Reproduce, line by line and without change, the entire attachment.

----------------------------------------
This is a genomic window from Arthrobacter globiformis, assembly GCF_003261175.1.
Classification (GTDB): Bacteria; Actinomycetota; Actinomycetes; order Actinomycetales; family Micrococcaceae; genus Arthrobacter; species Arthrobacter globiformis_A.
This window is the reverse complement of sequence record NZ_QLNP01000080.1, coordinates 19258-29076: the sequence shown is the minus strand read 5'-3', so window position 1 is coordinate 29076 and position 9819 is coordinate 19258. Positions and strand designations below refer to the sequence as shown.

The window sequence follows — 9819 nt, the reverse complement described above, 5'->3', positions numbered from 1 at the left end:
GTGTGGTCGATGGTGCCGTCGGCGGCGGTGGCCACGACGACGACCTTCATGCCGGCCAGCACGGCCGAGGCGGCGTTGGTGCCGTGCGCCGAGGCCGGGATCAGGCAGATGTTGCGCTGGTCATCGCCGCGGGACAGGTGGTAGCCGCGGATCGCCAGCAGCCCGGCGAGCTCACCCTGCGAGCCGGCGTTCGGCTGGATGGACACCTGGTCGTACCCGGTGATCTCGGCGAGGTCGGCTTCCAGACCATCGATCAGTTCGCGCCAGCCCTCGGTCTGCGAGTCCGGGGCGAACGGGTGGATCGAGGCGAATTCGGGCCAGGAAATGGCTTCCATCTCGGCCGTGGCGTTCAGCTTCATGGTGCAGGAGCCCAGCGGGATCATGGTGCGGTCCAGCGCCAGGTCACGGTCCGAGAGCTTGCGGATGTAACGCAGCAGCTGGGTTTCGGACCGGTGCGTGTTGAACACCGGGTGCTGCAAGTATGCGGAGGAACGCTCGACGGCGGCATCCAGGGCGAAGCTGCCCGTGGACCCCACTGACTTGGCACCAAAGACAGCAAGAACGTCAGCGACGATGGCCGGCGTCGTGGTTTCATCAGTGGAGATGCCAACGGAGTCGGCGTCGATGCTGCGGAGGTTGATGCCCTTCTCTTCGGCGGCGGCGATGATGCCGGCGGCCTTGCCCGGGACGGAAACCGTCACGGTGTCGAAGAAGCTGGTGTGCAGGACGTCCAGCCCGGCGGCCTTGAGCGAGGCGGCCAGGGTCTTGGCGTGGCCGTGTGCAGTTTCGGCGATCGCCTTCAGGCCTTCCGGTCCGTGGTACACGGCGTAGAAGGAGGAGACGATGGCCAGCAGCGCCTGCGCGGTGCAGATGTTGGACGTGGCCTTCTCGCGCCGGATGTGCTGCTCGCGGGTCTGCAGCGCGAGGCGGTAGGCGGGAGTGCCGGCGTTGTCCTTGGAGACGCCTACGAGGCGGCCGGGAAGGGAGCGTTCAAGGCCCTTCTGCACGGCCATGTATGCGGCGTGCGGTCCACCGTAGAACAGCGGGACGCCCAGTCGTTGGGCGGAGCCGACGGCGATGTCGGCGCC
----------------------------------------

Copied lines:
This is a genomic window from Arthrobacter globiformis, assembly GCF_003261175.1.
Classification (GTDB): Bacteria; Actinomycetota; Actinomycetes; order Actinomycetales; family Micrococcaceae; genus Arthrobacter; species Arthrobacter globiformis_A.
This window is the reverse complement of sequence record NZ_QLNP01000080.1, coordinates 19258-29076: the sequence shown is the minus strand read 5'-3', so window position 1 is coordinate 29076 and position 9819 is coordinate 19258. Positions and strand designations below refer to the sequence as shown.

The window sequence follows — 9819 nt, the reverse complement described above, 5'->3', positions numbered from 1 at the left end:
GTGTGGTCGATGGTGCCGTCGGCGGCGGTGGCCACGACGACGACCTTCATGCCGGCCAGCACGGCCGAGGCGGCGTTGGTGCCGTGCGCCGAGGCCGGGATCAGGCAGATGTTGCGCTGGTCATCGCCGCGGGACAGGTGGTAGCCGCGGATCGCCAGCAGCCCGGCGAGCTCACCCTGCGAGCCGGCGTTCGGCTGGATGGACACCTGGTCGTACCCGGTGATCTCGGCGAGGTCGGCTTCCAGACCATCGATCAGTTCGCGCCAGCCCTCGGTCTGCGAGTCCGGGGCGAACGGGTGGATCGAGGCGAATTCGGGCCAGGAAATGGCTTCCATCTCGGCCGTGGCGTTCAGCTTCATGGTGCAGGAGCCCAGCGGGATCATGGTGCGGTCCAGCGCCAGGTCACGGTCCGAGAGCTTGCGGATGTAACGCAGCAGCTGGGTTTCGGACCGGTGCGTGTTGAACACCGGGTGCTGCAAGTATGCGGAGGAACGCTCGACGGCGGCATCCAGGGCGAAGCTGCCCGTGGACCCCACTGACTTGGCACCAAAGACAGCAAGAACGTCAGCGACGATGGCCGGCGTCGTGGTTTCATCAGTGGAGATGCCAACGGAGTCGGCGTCGATGCTGCGGAGGTTGATGCCCTTCTCTTCGGCGGCGGCGATGATGCCGGCGGCCTTGCCCGGGACGGAAACCGTCACGGTGTCGAAGAAGCTGGTGTGCAGGACGTCCAGCCCGGCGGCCTTGAGCGAGGCGGCCAGGGTCTTGGCGTGGCCGTGTGCAGTTTCGGCGATCGCCTTCAGGCCTTCCGGTCCGTGGTACACGGCGTAGAAGGAGGAGACGATGGCCAGCAGCGCCTGCGCGGTGCAGATGTTGGACGTGGCCTTCTCGCGCCGGATGTGCTGCTCGCGGGTCTGCAGCGCGAGGCGGTAGGCGGGAGTGCCGGCGTTGTCCTTGGAGACGCCTACGAGGCGGCCGGGAAGGGAGCGTTCAAGGCCCTTCTGCACGGCCATGTATGCGGCGTGCGGTCCACCGTAGAACAGCGGGACGCCCAGTCGTTGGGCGGAGCCGACGGCGATGTCGGCGCC